There is a lot of disagreement among architectural history scholars as to the use of the “raised hearth “ above are two pictures of German kitchens - 1618, and 1937.  We came to the conclusion, based on fragmentary and written evidence, that they used raised hearths in the German settled areas of Pennsylvania. Intact surviving examples are lost, but we can’t ignore history and culture.

Of course, the 1750 kitchen was great for roasting things over the fire, and we learned a lot about old cooking methods.

German kitchen, 1618 with a raised hearth

German kitchen, 1937 with a raised hearth

left: 1750 kitchen we restored, before and after, you can see where we are headed . The raised hearth is a very important concept. The kitchen is the most culturally important part of a house, and you cannot ever underestimate the significance of that. The raised hearth you see here is the prototype of the modern kitchen where you don’t cook on the floor. Somehow, historians always want to imagine that people in the colonial period did their cooking on their hands-and knees.

Home is where the hearth is, and that’s our philosophy. The kitchen is the next larger context from the things you use to cook., so if you are designing things that have to do with cooking, you have to understand how kitchens work.

In order to save the old kitchen, we ripped out the modern kitchen that had been put in the old one shown above, and built a wing in 1750 Pennsylvania German style on the foundation of an earlier structure - you can see what the back looked like here, before and after.   We built it - stones, bricks, and mortar. Hope’s “We Can Do It” T-shirt says it all.

We designed the modern kitchen with three different counter surfaces on three different stations: preparation, cooking, and clean-up.  Different materials, surfaces and work heights became a very important element of our kitchens designs

We built the modern kitchen on a foundation we discovered, and using an old photograph we built it to look like an extension of the old house, but new.

We used wood species that matched those in the old house and had to find someone with a sawmill that had a 20 foot carriage for the ceiling beams.  We made a brick floor with radiant heat and had the blacksmiths at Colonial Williamsburg make hardware that matched originals. (the chief architect of CW had been a house guest). 

A wonderful kitchen.

Here are pictures of the studio, which was a two story building behind the house. We had to add a concrete floored extension for the photo studio because we were using an 8x 10 view camera and the floor couldn’t bounce.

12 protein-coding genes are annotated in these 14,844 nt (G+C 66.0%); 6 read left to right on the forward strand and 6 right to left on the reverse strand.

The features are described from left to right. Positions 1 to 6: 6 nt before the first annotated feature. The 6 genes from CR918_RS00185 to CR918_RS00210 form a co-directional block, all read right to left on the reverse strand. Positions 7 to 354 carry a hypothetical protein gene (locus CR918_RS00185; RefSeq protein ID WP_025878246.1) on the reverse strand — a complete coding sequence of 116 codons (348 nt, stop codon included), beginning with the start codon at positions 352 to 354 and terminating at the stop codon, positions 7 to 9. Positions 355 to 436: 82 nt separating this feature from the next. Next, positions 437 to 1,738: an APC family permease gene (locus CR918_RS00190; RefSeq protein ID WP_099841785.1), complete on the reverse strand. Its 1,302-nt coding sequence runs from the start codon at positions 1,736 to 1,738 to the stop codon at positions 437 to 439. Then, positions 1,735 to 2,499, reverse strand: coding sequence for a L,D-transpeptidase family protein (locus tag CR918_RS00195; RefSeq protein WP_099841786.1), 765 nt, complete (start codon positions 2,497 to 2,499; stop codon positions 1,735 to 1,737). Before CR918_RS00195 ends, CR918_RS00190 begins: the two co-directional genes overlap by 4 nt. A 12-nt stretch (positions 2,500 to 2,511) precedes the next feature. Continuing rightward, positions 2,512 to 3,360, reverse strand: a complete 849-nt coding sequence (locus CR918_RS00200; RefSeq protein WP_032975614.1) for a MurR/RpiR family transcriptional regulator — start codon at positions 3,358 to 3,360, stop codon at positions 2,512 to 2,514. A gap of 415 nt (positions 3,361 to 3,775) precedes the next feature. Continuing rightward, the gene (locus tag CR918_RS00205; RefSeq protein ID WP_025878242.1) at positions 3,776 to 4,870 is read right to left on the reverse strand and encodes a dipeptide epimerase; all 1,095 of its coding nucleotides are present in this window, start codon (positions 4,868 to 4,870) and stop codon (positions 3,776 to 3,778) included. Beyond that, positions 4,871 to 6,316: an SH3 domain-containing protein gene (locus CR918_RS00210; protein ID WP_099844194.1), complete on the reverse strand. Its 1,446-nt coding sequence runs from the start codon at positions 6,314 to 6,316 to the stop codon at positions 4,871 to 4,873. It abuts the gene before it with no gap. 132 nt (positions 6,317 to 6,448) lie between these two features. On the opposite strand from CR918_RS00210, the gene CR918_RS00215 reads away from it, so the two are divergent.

We did a lot of photography at this time and Baldwin Brass was an important client.

2000 - 2010: We Moved to Lewisburg, PA, a college town, (Bucknell U.) and set up a practice on Market St, the main street of town. We built a carriage house in the back for the photo studio, although digital photography was moving in.

The house was an architect designed 1916 Colonial Revival house with an Edwardian townhouse accent.

This was the first time we ever had an old house that had actually had plumbing and a  “modern” kitchen. We bought House & Garden magazines from 1916 on eBay in order to restore the kitchen, but in that era, kitchens were never shown in those magazines.  Finally, we found some references, and were able to restore the kitchen.  We bought a 6-burner vintage gas stove and found a sink at a salvage place that fitted the empty space where the old sink had been. We made a very large maple work table, which became the 1916 “kitchen island”.

We made period replacements for missing cabinets, and had counters made from Carrara marble (which the local marble suppliers called “Carrera, like the Porsche) to match the original ones.

The refrigerator was placed where an icebox had been, and we made oak doors for it, so it looked like an icebox.

Early kitchens used work tables, which were normal table height.The modern idea of 36 inch counter height had not yet been invented, and 36 inches, while a standard, doesn’t work for everyone in every case.

Our studio in this house was in a ballroom on the third floor, which was reputed to have been a “party place” during prohibition and we built oak cabinets and a heavy oak and chestnut conference/work table in period style.